Author(s): Washington SD, Singh P, Johns RN, Edwards TG, Mariani M, Frietze S, Bloom DC, Neumann DM. The CCCTC binding factor, CTRL2, modulates heterochromatin deposition and the establishment of HSV-1 latency in vivo. J Virol. 2019 Apr 17. pii: JVI.00415-19. doi: 10.1128/JVI.00415-19. [Epub ahead of print]
Journal: Journal Of Virology, Apr 2019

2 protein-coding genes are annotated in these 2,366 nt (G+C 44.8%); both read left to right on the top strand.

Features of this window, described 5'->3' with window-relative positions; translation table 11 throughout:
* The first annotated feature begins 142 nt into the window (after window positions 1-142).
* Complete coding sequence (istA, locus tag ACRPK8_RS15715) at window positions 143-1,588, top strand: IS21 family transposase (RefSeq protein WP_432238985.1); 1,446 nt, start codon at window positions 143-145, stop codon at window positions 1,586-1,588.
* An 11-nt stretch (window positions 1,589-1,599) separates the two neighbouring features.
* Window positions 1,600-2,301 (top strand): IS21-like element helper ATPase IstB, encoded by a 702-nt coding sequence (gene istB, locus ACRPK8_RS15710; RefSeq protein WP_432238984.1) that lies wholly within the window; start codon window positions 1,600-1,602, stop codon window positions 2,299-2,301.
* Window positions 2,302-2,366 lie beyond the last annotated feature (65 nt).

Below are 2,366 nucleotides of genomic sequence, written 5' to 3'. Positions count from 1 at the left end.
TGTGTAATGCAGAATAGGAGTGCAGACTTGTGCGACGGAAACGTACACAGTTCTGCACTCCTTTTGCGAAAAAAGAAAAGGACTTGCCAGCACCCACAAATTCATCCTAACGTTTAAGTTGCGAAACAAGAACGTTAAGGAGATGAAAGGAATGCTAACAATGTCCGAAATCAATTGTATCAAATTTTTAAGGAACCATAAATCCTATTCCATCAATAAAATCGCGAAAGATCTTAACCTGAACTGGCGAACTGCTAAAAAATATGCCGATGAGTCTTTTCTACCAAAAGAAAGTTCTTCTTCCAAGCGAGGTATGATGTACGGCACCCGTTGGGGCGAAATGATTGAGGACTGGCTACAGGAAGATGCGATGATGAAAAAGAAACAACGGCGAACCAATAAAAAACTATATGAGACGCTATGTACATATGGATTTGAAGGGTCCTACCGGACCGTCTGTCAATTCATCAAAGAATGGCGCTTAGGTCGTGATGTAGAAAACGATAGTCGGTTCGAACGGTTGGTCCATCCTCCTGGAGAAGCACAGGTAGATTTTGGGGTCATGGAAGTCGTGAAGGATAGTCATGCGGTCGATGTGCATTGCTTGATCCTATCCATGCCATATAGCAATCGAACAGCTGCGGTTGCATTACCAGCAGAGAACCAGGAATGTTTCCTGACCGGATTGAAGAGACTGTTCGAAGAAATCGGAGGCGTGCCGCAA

The cellular insulator protein CTCF plays a role in HSV-1 latency through the establishment and regulation of chromatin boundaries. We previously found that the CTRL2 regulatory element downstream from the LAT enhancer was bound by CTCF during latency and underwent CTCF eviction at early times post-reactivation in mice latent with 17syn+. We also showed that CTRL2 was a functional enhancer-blocking insulator in both epithelial and neuronal cell lines. We hypothesized that CTRL2 played a direct role in silencing lytic gene expression during the establishment of HSV-1 latency. To test this hypothesis, we used a recombinant virus with a 135-bp deletion spanning only the core CTRL2 insulator domain (ΔCTRL2) in the 17syn+ background. Deletion of CTRL2 resulted in restricted viral replication in epithelial cells, but not neuronal cells. Following ocular infection, mouse survival decreased in the ΔCTRL2 cohort and we found a significant decrease in the number of viral genomes in mouse trigeminal ganglia (TG) infected with ΔCTRL2, indicating that the CTRL2 insulator was required for the efficient establishment of latency. Immediate early (IE) gene expression significantly increased in the ganglia infected with ΔCTRL2 by 31 days post-infection, relative to 17syn+, indicating that deletion of the CTRL2 insulator disrupted the organization of chromatin domains during HSV-1 latency. Finally, ChIP-seq analyses of TG from ΔCTRL2 infected mice confirmed that the distribution of the repressive H3K27me3 mark on the ΔCTRL2 recombinant genomes was altered compared to the wild-type, indicating that CTRL2 site modulates the repression of IE genes during latency.IMPORTANCE It is becoming increasingly clear that chromatin insulators play a key role in the transcriptional control of DNA viruses. The gamma herpesviruses EBV and KSHV utilize chromatin insulators to order protein recruitment and dictate the formation of 3-dimensional DNA loops that spatially control transcription and latency. The contribution of chromatin insulators in alpha herpesvirus transcriptional control is less understood. The work presented here begins to bridge that gap in knowledge by showing how one insulator site in HSV-1 modulates lytic gene transcription and heterochromatin deposition as the HSV-1 genome establishes latency.